Ozone Pk dad, son die inside home

Marian Chen (r.) watches as the investigation is performed. Photo by Christina Santucci
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Fire officials believe that a faulty heater was the source of a carbon monoxide leak that killed a father and son in an Ozone Park home that was not equipped with a working CO detector, according to a spokesman for the Fire Department.

Carbon monoxide readings taken at the home on 101st Avenue at 90th Street — 150 parts per million — were “extremely high” when emergency responders arrived Saturday evening, according to Frank Dwyer, a spokesman for the FDNY.

The levels were high enough to kill both Kuo-Kung Chen, 66, and his son Aaron Chen, 29, but the home did not have a working carbon monoxide detector in place to alert them to the leak, believed to be from a faulty heater, Dwyer said.

“That notification is the key in getting out of an incident like this alive,” Dwyer said. “It’s odorless, it’s colorless, you don’t know it’s there.”

There was no criminality suspected and the investigation was ongoing, according to the NYPD.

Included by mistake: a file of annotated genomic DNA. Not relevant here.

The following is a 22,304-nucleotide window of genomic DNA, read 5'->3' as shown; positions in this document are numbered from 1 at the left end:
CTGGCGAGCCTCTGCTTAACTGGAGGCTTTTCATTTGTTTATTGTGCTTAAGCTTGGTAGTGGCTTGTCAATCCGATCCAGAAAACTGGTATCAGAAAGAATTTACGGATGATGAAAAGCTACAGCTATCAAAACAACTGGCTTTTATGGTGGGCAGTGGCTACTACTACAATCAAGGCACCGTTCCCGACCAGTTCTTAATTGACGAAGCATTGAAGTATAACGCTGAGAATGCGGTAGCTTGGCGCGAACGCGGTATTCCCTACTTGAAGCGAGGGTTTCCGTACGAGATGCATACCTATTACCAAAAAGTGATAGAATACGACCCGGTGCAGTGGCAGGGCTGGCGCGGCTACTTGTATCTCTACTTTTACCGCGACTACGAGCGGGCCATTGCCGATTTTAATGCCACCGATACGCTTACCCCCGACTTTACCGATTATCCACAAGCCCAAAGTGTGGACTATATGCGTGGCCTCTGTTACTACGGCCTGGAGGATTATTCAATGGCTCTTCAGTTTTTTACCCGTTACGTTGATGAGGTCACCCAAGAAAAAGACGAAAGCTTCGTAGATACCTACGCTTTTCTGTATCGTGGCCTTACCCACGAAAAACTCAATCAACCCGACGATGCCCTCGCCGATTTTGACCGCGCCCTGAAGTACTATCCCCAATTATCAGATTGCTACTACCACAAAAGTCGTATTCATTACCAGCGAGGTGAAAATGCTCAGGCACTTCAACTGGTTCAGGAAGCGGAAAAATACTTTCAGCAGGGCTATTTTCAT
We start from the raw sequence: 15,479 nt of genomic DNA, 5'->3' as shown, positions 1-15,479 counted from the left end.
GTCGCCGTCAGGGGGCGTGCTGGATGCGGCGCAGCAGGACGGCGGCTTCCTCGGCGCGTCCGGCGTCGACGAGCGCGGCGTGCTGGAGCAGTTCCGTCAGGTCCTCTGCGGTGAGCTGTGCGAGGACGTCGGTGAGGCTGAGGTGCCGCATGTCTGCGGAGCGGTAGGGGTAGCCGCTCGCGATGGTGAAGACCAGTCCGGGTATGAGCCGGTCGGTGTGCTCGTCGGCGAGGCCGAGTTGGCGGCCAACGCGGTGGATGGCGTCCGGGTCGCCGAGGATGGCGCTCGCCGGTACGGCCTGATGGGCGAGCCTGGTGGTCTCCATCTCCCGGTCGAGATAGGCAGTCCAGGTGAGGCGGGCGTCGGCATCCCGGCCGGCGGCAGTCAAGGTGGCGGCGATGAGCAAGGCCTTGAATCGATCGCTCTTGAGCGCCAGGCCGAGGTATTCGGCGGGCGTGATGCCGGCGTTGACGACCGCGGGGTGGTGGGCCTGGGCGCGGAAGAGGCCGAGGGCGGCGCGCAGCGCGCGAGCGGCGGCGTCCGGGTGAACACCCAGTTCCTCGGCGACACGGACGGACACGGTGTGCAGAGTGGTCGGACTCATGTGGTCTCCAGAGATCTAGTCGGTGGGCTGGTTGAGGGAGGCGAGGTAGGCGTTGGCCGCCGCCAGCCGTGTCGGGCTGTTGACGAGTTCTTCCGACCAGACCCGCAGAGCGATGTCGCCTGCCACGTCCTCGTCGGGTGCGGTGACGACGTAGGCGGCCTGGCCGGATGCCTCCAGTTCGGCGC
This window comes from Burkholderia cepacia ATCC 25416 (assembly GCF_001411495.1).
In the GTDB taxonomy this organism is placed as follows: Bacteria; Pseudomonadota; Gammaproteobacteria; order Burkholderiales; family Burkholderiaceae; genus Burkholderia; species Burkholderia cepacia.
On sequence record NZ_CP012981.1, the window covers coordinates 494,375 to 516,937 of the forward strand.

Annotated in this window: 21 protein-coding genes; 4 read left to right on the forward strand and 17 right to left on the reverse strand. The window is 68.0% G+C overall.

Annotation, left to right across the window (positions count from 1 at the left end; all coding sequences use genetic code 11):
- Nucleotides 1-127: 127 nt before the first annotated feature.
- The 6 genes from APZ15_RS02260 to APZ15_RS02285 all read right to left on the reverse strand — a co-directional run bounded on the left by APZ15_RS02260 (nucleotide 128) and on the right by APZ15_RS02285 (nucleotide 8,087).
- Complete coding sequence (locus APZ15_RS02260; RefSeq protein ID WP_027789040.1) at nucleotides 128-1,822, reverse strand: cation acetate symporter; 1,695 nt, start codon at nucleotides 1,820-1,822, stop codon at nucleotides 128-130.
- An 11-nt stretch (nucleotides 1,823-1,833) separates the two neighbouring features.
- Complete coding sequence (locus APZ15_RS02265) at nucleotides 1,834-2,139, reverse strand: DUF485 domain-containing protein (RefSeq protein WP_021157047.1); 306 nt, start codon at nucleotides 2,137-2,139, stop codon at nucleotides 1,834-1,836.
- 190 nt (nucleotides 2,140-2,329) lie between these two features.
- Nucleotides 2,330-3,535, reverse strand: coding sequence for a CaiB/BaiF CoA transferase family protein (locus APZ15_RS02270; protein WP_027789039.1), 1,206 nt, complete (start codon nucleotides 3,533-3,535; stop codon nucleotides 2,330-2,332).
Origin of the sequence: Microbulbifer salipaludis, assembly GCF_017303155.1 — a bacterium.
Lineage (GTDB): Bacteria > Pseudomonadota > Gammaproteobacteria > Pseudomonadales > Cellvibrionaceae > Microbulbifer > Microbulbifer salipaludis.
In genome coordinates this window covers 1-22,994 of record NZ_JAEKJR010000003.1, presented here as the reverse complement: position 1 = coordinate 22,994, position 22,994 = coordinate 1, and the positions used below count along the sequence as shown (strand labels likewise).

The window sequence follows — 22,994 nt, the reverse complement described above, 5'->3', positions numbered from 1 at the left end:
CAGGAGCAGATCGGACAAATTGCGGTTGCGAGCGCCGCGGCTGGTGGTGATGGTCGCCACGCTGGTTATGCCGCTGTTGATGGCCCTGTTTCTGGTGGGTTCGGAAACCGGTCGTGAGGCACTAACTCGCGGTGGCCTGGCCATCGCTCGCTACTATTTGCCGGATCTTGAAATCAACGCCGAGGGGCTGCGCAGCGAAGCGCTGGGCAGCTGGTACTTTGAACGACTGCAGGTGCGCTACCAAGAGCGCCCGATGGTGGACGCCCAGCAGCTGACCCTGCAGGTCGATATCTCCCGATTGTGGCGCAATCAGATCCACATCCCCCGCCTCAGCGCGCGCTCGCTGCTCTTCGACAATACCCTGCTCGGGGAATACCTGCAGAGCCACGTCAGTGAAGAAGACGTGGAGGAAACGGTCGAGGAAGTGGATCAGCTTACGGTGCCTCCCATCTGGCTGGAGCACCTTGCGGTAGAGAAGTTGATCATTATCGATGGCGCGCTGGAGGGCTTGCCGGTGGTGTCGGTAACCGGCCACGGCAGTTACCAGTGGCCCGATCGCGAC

A family friend who did not want to be identified said Kuo-Kung’s daughter, Marian, had planned to meet up with her father Friday night, but when he did not show up, she went to her family’s Queens home Saturday to check on them.

Police initially responded to the home for a “wellness check,” and then medics were called and pronounced both men dead. A dog named Mocha, which had been in the house, survived, according to fire officials.

As authorities performed their investigation Saturday night, Marian broke into tears several times and was comforted by friends. Investigators checked bordering homes that were attached to the house where the leak occurred but said they did believe the gas had spread.

A third person was also taken to the hospital and was expected to make a full recovery, fire officials said.

Dwyer said ]although carbon monoxide poisonings occur year round, they often are related to heaters and boilers that are running during the cold months. He urged everyone to have a working CO detector in their home to identify high levels of carbon monoxide.

“If you are asleep, you won’t know it’s there,” Dwyer said.

Reach photo editor Christina Santucci by e-mail at or by phone at 718-260-4589.

Posted 6:55 pm, January 18, 2012
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